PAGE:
Critical RCE can Compromise Juniper Networks Devices

 

A critical vulnerability fixed as of late by networking and cybersecurity solutions supplier Juniper Networks could permit an attacker to remotely hijack or disrupt affected devices. The security hole, followed as CVE-2021-0254 and affecting the Junos operating system, was found by Nguyễn Hoàng Thạch, otherwise known as d4rkn3ss, a researcher with Singapore-based cybersecurity organization STAR Labs. 

The researcher disclosed to SecurityWeek that the vulnerability, which he says is the most serious bug he has ever distinguished in a Juniper product, was reported to the vendor more than half a year ago.

“A buffer size validation vulnerability in the overlayd service of Juniper Networks Junos OS may allow an unauthenticated remote attacker to send specially crafted packets to the device, triggering a partial Denial of Service (DoS) condition, or leading to remote code execution (RCE). Continued receipt and processing of these packets will sustain the partial DoS.” reads the security advisory published by the company. “The overlayd daemon handles Overlay OAM packets, such as ping and traceroute, sent to the overlay. The service runs as root by default and listens for UDP connections on port 4789. This issue results from improper buffer size validation, which can lead to a buffer overflow. Unauthenticated attackers can send specially crafted packets to trigger this vulnerability, resulting in possible remote code execution.” 

As per Nguyễn, an attacker who effectively exploits this vulnerability can acquire root admittance to the targeted system and afterward install a backdoor or configure the device “in any way they want.” The flaw can be exploited on its own and an assailant would not have to chain it with different vulnerabilities. 

Assaults from the internet are conceivable in theory, however, the vulnerable gadgets are normally not exposed to the web. The researcher believes that if such a system can be reached from the internet, it is likely misconfigured.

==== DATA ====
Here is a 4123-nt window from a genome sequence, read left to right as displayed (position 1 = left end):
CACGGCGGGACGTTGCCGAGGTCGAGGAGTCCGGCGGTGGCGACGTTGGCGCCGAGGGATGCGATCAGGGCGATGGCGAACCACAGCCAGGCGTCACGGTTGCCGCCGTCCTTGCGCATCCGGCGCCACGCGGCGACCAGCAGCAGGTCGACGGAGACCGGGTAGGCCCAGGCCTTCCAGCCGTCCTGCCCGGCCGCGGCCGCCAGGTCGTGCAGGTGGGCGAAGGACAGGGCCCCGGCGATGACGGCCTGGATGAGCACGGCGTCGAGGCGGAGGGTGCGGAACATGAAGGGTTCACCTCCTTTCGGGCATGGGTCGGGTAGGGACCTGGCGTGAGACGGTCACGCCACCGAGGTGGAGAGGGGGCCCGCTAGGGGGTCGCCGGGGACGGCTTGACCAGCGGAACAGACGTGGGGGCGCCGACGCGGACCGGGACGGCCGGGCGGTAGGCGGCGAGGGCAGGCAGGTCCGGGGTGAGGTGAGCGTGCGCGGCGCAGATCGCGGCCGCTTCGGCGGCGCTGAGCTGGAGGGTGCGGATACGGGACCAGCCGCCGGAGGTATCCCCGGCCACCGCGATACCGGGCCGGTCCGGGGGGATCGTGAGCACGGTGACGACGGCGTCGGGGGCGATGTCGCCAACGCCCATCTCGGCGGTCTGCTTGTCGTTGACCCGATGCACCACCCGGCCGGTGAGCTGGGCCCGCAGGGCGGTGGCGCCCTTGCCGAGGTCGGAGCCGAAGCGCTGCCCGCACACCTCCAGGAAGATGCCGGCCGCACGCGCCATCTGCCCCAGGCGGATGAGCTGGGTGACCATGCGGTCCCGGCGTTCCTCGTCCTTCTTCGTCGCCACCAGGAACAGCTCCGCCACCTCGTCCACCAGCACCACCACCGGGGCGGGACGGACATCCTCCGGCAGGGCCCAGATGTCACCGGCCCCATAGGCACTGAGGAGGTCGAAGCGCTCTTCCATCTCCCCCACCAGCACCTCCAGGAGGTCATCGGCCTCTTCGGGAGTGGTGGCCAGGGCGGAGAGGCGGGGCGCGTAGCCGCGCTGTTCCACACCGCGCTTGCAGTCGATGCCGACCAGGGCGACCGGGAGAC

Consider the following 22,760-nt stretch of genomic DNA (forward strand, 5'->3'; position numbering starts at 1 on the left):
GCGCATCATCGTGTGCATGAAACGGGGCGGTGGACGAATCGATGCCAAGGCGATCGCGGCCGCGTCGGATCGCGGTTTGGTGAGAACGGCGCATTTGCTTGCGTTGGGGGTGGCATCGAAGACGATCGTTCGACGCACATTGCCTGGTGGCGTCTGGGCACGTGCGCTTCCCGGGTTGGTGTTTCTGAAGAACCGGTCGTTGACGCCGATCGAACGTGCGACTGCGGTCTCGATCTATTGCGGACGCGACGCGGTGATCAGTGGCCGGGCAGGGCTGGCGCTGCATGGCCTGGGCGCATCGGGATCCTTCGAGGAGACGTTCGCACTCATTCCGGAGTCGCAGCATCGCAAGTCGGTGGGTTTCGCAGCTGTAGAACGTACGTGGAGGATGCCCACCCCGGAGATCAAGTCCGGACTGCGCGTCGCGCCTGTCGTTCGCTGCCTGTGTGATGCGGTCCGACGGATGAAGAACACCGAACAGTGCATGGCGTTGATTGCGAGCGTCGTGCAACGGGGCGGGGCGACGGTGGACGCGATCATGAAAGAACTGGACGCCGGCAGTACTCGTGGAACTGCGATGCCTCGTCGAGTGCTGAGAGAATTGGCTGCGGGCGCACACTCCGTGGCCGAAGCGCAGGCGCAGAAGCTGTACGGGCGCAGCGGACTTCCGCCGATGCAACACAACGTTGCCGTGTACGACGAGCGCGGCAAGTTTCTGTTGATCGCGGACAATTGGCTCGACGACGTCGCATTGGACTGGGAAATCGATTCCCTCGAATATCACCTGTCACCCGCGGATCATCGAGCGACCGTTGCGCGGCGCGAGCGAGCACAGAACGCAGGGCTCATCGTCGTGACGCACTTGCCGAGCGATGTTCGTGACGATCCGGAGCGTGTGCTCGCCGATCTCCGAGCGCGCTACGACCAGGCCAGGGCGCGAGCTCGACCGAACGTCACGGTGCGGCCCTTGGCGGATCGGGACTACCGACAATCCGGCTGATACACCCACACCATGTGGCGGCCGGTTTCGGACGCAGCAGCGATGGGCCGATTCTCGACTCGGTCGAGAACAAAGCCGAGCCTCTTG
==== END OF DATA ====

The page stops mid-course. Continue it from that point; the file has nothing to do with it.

The organization noticed that the overlays daemon runs naturally on MX and ACX series routers and QFX series switches. Different platforms are vulnerable if a Virtual Extensible LAN (VXLAN) overlay network is configured. Juniper said it had not known about any vindictive assaults exploiting this vulnerability, yet noticed that an assault can be dispatched against default configurations.

U.S. Agencies Warn of Russian APT Operators Exploiting Five Publicly Known Vulnerabilities

 

The National Security Agency (NSA), the Cybersecurity and Infrastructure Security Agency (CISA), and the Federal Bureau of Investigation (FBI) jointly published an advisory on Thursday warning that Russian APT operators are exploiting five publicly known and already fixed vulnerabilities in corporate VPN infrastructure products, insisting it is “critically important” to mitigate these issues immediately. 

The urgent advisory was issued by the U.S. authorities to call attention to a quintet of CVEs that are being actively exploited by a threat actor associated with Russia’s foreign intelligence service (SVR). According to the NSA, the five vulnerabilities should be prioritized for patching alongside the latest batch of Exchange Server updates published by Microsoft earlier this week.

NSA took up mitigation of known vulnerabilities in the SolarWinds Orion software supply chain, the use of WellMess malware against COVID-19 researchers, and network attacks exploiting VMware vulnerability. They left little doubt that quick action is necessary to protect against those attack vectors.